Recipes with Julie Van Rosendaal: Desserts from Peppino and Lebanese toum

Recipes with Julie Van Rosendaal: Desserts from Peppino and Lebanese toum

This summer I have had several requests for a recipe for Lebanese garlic sauce. They make fantastic versions at Jimmy’s A&A, Jerusalem Shawarma, Damascus Fine Mediterranean Foods, and other eateries around town.

The intense garlic sauce, called toum, is a thick, airy emulsion of fresh garlic, lemon juice, oil and salt; it’s more jiggly than mayonnaise and completely addictive on everything.

Calgary Eye Opener host Angela Knight was as enamored with it as I was – she told me this is hands down her favorite thing I’ve made in the 17 years I’ve been on the show.

Most recipes are similar but I liked Yumna Jawad’s recipe and video on her blog, Feel Good Foodievery helpful.

That’s how I made it!

Van Rosendaal’s variant on toum, a Lebanese garlic sauce. (Julie van Rosendaal)

Toum (Lebanese garlic sauce)

This airy, creamy garlic sauce is easy to make in a food processor and delicious on almost anything.


  • 1 cup peeled garlic cloves
  • 2 tsp kosher or flake salt (or 1 tsp fine salt)
  • 3 cups canola or other neutral oil
  • ½ cup lemon juice

If any of your garlic cloves have green ends, cut them in half lengthwise and pull out the green sprouts from the center.

In the bowl of a food processor, pulse the garlic and salt until finely chopped. Add a small splash of oil — about two to three tablespoons — and pulse, scraping the side of the bowl, until you have a paste.

With the engine running, gradually pour in a little lemon juice, then a little oil, and continue to alternate between lemon juice and some oil, slowly as the mixture emulsifies, until thick and fluffy and all the lemon juice and oil has been incorporated. It should take about 10 minutes.

Yumna covers hers with a paper towel for 24 hours to absorb excess moisture. But I just transferred it to containers to keep in the fridge and didn’t find mine had excess moisture.

It makes about four cups; it will keep in the fridge for at least a month.

The sandwich combines marinated eggplant, chopped tomato, and shredded lettuce on a crusty bun. (Julie van Rosendaal)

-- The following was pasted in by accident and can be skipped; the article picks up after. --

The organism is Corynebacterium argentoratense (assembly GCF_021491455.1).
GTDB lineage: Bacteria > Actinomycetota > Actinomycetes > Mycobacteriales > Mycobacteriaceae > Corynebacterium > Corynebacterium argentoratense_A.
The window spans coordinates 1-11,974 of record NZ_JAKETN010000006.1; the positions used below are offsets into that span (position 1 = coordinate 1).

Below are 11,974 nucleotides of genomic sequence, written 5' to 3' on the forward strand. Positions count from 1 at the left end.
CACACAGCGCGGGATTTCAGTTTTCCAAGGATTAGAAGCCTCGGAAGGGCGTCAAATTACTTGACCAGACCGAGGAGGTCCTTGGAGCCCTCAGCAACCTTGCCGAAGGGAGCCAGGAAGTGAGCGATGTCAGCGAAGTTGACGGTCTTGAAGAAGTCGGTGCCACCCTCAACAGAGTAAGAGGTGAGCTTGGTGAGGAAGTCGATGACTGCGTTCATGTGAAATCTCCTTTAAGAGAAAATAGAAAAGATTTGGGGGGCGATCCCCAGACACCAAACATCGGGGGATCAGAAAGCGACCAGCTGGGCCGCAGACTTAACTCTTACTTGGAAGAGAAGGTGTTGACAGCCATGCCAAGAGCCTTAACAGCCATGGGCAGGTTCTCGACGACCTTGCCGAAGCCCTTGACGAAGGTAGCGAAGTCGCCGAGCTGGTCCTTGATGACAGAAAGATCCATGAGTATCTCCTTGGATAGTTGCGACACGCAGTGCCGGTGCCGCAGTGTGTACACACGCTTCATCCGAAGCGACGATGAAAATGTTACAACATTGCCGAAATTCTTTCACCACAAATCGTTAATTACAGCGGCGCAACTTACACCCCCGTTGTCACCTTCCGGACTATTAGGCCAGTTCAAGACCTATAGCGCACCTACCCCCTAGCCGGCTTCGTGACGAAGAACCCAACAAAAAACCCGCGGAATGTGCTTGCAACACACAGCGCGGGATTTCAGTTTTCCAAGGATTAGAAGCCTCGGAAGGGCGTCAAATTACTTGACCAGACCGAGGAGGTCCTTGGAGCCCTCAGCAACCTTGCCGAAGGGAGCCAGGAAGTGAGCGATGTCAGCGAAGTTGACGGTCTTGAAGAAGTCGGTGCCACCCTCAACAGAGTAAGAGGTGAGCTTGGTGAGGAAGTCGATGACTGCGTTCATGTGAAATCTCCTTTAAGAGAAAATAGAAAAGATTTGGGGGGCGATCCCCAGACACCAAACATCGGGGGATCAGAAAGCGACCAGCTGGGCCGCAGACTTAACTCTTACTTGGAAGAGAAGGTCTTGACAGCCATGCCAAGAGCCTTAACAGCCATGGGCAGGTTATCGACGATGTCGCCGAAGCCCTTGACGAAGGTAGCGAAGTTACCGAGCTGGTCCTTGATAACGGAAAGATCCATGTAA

Peppino’s grilled eggplant sandwich

Peppino Italian Deli has been a Calgary institution since Joe Lecce opened it in 1993.

Now they have five locations and have gone from nine sandwiches on their menu to 42.

This sandwich is delicious in its simplicity: thinly sliced, grilled eggplant marinated in seasoned olive oil, and layered with chopped tomato and shredded iceberg lettuce on an Italian sub roll.

Eggplant slices are the star of Peppino’s original sandwich. (Julie van Rosendaal)

Nick Lecce explained how they grill their eggplant, and it couldn’t be easier. Don’t salt it, don’t smear it, just slice and grill until nicely charred, then store in a container that has been topped with herb oil and sprinkled with salt, ready for your next sandwich.


  • 1 medium eggplant
  • Seasoned olive oil (available for purchase at Peppino – or infuse your olive oil with a generous amount of dry oregano, thyme, garlic powder, and a pinch of chili flakes)
  • Italian-style crispy sandwiches or sub sandwiches
  • Shredded iceberg lettuce
  • chopped tomato

Slice your eggplant lengthwise into inch thick slices and cook on a preheated grill until nicely charred.

Transfer to a bowl, dish, or container and top with seasoned olive oil. Sprinkle with salt (between layers, if you’re stacking them).

Let marinate for a minimum of 24 hours and a maximum of a week.

When you’re ready to make your sandwich, split your sandwich open and drizzle both sides with the herb oil. Layer grilled eggplant on both sides, then pile with shredded lettuce and chopped tomato.

Serves as much as you want. An eggplant makes three to four big sandwiches.